650,000 Main Airlines: Air Arabia Maroc, Royal Air Maroc/RAM Express, Ryanair
Ibn Battouta Airport serves the northern port city of Tangier. It has modern facilities, and handles around 700,000 passengers per year. Traffic is a mix of holiday/low cost airlines alongside regional links to Spain and Casablanca. There are also some cargo services by Air Contractors and Med Airlines.

500,000 Main Airlines: Ryanair
This beautiful historic city has a small airport which recently gained attention from Ryanair, who will open up a base there this year, vastly increasing the number of routes. In addition to Ryanair, Fes is also served by Air Arabia Maroc, easyJet, JetairFly, Royal Air Maroc, Transavia, and Vueling.

Main Airlines: Royal Air Maroc, Ryanair, Jetairfly
A growing airport on the northeast border with Algeria, and a former World War II airfield, Oujda Angads Airport follows a similar trend to the rest of Morocco with a growth in low cost and holiday airlines. Royal Air Maroc also links it to Casablanca and a few European destinations.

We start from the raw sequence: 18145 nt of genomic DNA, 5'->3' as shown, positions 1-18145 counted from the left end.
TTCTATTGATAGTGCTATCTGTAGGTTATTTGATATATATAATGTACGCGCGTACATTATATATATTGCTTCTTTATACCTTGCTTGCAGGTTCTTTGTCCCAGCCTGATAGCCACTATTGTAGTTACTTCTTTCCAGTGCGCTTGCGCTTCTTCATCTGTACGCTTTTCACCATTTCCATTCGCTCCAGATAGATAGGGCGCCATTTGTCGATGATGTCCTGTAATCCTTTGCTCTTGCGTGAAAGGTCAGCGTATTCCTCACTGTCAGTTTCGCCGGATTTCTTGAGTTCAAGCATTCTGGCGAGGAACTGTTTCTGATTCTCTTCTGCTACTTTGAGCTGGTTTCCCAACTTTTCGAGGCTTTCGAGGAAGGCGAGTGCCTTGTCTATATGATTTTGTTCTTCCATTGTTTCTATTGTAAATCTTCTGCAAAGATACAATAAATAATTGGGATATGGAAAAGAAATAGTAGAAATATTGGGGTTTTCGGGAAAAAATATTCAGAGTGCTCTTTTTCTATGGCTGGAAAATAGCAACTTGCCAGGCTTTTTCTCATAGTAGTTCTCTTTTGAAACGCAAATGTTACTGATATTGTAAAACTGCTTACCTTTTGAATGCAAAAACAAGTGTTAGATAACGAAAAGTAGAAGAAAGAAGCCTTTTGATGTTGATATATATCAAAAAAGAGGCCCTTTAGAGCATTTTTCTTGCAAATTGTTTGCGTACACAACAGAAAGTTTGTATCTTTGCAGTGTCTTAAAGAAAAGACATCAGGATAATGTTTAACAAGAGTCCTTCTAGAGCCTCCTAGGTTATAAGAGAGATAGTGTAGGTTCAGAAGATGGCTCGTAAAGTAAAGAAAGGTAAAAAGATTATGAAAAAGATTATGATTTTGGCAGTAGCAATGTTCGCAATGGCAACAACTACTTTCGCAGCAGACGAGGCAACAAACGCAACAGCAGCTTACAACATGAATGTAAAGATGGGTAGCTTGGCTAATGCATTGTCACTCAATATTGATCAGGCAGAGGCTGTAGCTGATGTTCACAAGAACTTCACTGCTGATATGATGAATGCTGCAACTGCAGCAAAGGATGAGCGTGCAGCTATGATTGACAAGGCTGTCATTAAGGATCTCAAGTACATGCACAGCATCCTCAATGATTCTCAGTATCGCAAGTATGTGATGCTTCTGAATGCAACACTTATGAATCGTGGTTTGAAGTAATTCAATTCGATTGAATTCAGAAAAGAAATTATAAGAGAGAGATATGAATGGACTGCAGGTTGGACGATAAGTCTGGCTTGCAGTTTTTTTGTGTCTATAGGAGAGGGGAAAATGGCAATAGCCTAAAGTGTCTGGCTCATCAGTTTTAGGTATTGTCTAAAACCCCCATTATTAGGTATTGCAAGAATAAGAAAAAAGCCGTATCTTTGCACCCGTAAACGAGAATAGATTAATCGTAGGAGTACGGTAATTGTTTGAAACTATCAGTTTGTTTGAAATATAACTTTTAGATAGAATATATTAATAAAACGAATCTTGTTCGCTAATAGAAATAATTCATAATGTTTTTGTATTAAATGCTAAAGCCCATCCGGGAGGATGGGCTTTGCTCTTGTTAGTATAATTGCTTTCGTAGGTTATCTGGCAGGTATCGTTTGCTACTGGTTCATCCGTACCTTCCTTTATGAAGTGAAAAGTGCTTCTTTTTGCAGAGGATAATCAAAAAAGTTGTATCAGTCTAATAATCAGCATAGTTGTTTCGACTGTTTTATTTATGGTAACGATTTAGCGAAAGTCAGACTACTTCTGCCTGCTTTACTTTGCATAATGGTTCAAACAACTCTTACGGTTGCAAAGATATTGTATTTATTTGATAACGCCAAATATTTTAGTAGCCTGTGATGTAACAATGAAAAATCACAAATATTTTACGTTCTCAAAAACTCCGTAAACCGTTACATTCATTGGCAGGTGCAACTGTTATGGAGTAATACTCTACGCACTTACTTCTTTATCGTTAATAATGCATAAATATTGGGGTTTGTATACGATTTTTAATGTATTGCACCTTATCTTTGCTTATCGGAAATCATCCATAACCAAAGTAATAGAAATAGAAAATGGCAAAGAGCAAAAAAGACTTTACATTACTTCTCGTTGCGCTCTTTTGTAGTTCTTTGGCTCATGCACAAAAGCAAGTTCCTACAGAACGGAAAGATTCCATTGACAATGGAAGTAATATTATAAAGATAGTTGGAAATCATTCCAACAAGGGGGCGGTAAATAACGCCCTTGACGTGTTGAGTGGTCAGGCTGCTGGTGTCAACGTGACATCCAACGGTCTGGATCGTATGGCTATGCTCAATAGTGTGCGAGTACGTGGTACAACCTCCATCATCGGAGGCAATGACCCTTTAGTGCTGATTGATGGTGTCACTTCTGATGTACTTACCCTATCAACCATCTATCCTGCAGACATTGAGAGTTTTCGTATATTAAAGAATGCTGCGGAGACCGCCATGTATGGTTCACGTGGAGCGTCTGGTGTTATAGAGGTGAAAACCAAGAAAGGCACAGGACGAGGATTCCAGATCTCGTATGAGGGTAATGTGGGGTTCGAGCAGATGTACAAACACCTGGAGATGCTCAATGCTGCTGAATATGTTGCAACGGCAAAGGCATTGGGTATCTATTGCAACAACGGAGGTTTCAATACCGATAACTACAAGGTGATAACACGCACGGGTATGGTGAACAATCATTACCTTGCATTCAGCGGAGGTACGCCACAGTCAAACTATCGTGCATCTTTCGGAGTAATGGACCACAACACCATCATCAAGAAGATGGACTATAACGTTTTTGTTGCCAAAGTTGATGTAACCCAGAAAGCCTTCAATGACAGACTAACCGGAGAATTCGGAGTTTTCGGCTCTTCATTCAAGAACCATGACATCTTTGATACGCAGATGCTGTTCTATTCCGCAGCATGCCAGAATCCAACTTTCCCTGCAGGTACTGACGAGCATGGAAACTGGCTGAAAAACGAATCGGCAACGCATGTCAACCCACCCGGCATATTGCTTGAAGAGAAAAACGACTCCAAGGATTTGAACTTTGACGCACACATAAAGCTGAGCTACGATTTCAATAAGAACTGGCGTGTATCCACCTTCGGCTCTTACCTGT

Other Moroccan airports with airline service are:

Al Hoceima
Melilla (Spanish enclave)

Ryanair’s first African bases – Fez and Marrakech

Posted by Matt Falcus | Posted in Africa, Airline News, Morocco | Posted on 14-01-2013


Ryanair MarrakechNews has been popping up today that Ryanair will open its first non-European bases (if you don’t count the Canary Islands) with the addition of Fez and Marrakech in Morocco.

The airline already has extensive operations into both of these airports, and is now likely to add a few more routes and base a couple of Boeing 737-800s at each airport to offer greater frequencies.

In the case of Marrakech, Ryanair is already the dominant carrier at the airport, ahead of Royal Air Maroc and other leisure/low cost carriers. I actually flew there with Ryanair last year (trip report here).

It is speculated that the airline will begin domestic flights within Morocco at the launch of these bases later this year.

Spotting at Marrakech Airport

Posted by Matt Falcus | Posted in Africa, Airport Spotting Guide, Morocco | Posted on 27-12-2012


Royal Air MarocAs you may have read in my earlier trip report, I passed through Marrakech, Morocco recently on holiday.

The flights were with Ryanair from London Luton. On the return, I explored a bit to see what spotting opportunities there are at the airport, and what kind of flights are on offer.